The site has special gravity in retrospect when I realized that the author of a book I’m currently reading, a pastor named Dietrich Bonhoeffer, was murdered by the Gestapo in the building which stood at that address.
Berlin is unique in that most of its history is so recent. How could one city have been so central to the last 110 years?
Then walked back to the hostel but stopped along the way to look at the TV Tower and and hang out in the wonderful park on Museum Island.
I went back to the beer garden for a final, delicious Augustiner before making some Skype calls and calling it a night.
This day was just a flight to Kathmandu! My next posts will probably be short and sweet given the nature of Nepal telecom but stay tuned for some Himalayan updates.
Reflections on Europe
It’s hard to give a top level summary on what I took away most significantly from my month in Europe. On a personal level, I think that I have developed and appreciation for the way people do things over here. The siesta makes perfect sense when you experience a summer day in Andalusia for example. Amsterdam has totally nailed public transit culture. The Viennese have a remarkable appreciation for classical music which extends through all ages. Especially in Spain where I could communicate better, interacting with local people is perhaps the most rewarding aspect of travel.
It has also given me some interesting aspects to be thankful for in my own land. Number 1: getting tap water for free in restaurants without getting glared at! I am on a budget, but I also just really like water. Along those lines, stuff in the US is just really, stupidly cheap. I also miss the act of driving. Not city traffic, but the open road. I definitely don’t miss having to park. But these are really small things.
I miss wilderness as a concept. Even in the Alps, there are people everywhere except in the very high glaciated areas. Coming upon a beer garden after a 3000ft trail climb in a national park was both amazing and a bit of a slap in the face. I like my short day trips into the wilderness out West because you can be completely alone at least for a little bit. Here, you can never really get away.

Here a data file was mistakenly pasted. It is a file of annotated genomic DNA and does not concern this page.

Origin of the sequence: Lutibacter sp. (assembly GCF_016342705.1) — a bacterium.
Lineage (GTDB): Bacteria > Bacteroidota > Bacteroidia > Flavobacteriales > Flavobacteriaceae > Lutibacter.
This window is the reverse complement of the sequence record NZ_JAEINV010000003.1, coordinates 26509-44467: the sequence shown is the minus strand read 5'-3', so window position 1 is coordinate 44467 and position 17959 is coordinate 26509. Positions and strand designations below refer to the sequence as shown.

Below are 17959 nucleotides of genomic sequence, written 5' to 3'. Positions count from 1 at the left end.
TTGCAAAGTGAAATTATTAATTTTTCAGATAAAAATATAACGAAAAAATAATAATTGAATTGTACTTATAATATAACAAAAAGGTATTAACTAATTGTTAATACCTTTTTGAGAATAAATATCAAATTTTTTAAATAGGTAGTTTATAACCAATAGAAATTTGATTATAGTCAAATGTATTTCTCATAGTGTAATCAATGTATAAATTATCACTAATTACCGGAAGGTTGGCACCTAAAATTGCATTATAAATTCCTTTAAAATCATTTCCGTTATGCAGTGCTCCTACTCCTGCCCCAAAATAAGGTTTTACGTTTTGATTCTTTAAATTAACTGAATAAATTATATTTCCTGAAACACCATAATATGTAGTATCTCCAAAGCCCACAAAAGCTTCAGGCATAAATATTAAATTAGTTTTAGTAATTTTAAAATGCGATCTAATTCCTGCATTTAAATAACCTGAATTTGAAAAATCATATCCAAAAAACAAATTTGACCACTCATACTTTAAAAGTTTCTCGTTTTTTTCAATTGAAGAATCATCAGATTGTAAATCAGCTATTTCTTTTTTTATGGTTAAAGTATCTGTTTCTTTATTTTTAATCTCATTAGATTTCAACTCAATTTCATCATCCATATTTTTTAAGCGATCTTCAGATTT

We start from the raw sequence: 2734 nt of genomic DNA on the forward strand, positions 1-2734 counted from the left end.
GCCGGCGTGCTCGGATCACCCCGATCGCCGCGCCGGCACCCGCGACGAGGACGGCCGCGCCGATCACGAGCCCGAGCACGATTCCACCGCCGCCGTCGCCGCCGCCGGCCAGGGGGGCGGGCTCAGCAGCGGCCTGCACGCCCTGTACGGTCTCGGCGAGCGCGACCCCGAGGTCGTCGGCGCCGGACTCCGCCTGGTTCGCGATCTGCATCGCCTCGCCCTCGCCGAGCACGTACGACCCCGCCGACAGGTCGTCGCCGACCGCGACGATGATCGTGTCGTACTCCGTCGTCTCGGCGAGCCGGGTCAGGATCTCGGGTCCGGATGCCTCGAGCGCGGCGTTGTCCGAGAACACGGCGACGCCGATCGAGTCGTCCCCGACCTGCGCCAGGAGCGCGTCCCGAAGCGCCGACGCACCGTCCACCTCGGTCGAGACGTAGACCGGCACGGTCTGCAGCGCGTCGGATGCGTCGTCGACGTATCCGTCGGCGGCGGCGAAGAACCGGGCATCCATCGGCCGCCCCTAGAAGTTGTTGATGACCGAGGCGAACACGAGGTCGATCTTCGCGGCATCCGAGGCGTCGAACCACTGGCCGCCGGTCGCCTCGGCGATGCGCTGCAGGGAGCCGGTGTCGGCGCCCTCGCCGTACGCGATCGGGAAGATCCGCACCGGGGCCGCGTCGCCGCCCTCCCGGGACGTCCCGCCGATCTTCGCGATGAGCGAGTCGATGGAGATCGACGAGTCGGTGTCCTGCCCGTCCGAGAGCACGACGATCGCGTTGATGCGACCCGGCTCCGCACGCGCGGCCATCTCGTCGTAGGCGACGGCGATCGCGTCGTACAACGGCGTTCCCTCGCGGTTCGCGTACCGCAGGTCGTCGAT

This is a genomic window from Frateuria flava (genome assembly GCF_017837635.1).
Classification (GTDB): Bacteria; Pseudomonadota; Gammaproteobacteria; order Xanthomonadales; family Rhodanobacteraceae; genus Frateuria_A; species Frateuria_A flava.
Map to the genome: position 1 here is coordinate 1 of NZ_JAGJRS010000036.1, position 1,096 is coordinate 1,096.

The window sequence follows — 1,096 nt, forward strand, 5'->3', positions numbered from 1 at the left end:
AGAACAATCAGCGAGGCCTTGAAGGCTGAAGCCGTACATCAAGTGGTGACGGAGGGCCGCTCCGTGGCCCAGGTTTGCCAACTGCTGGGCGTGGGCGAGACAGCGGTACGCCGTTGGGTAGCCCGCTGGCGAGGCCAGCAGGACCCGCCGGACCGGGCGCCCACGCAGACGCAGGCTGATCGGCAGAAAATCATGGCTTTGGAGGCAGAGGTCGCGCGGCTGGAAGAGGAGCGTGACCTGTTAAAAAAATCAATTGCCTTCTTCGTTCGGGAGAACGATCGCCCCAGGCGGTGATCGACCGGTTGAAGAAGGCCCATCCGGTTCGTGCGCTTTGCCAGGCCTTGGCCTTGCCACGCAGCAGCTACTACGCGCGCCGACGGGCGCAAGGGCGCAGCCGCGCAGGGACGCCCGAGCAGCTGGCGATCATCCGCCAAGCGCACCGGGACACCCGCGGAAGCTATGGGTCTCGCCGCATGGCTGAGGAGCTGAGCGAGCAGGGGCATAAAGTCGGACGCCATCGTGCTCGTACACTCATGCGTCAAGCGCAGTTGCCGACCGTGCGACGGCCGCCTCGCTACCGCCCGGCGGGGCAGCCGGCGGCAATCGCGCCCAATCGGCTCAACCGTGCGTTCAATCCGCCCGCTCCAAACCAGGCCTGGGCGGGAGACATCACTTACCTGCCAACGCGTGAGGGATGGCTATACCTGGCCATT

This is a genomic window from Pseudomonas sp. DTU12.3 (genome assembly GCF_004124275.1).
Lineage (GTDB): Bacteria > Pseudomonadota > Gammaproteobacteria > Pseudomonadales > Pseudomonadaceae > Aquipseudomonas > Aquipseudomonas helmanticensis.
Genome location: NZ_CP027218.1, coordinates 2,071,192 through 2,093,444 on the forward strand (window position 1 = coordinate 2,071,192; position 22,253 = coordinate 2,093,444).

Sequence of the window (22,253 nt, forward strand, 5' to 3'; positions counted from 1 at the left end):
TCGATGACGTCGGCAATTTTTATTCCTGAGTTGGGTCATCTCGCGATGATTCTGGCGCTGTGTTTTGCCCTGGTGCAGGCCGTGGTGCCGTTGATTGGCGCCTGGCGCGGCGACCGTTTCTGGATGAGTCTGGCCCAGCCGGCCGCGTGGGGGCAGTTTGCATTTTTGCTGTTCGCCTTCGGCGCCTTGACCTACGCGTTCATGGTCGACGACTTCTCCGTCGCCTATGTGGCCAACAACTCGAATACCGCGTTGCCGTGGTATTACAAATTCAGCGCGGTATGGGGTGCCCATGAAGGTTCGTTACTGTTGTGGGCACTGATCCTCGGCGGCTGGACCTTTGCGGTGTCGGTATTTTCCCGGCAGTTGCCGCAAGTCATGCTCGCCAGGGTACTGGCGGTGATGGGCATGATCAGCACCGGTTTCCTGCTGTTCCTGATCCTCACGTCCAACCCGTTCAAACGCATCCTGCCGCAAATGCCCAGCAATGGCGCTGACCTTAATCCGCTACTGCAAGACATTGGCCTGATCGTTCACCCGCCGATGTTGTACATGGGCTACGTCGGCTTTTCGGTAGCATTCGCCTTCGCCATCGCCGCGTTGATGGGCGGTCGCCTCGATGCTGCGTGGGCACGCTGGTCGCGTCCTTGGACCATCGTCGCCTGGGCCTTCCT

I also learned something about my character. I definitely need my space from time to time, but at the end of the day, I really am very much a “people person.” Not having seen a friendly face since Amsterdam two weeks ago has been tougher than I thought it would be.
If I thought I had wanderlust before, I have been disabused of that notion. I think taking 3 10 day trips would have been perfect. I have lost that sense of wonderment and appreciation of being in a new place that I had on day 1-10. I don’t see myself ever taking 8 weeks abroad again unless it was a long-term assignment for work or something.
Along those lines, I hate to say it, but I miss working on something. I have had nothing meaningful to contribute to anyone else for 4 weeks and it feels stifling, not liberating. I find myself with far too much free time. Reading only can absorb so many hours in a day. I am happy to start my career soon, not just because it’ll keep me busy, but also because it gives me a reason to really value my free time. Here I have no scarcity of free time so it has no value. I’ve been too far toward the “work” side of that ideal balance and it is interesting to have experienced too much “play” as a counterpoint.
Best park: Madrid (Parque del Retiro)
Best food: Spain (by far)
Best beer: Munich (Augustiner)
Best music: Vienna
Best cathedral: Barcelona (Sagrada Familia)
Best museum: Madrid (El Prado)
Best hostel: El Granado, Granada
Most livable: Amsterdam
Most beautiful: Prague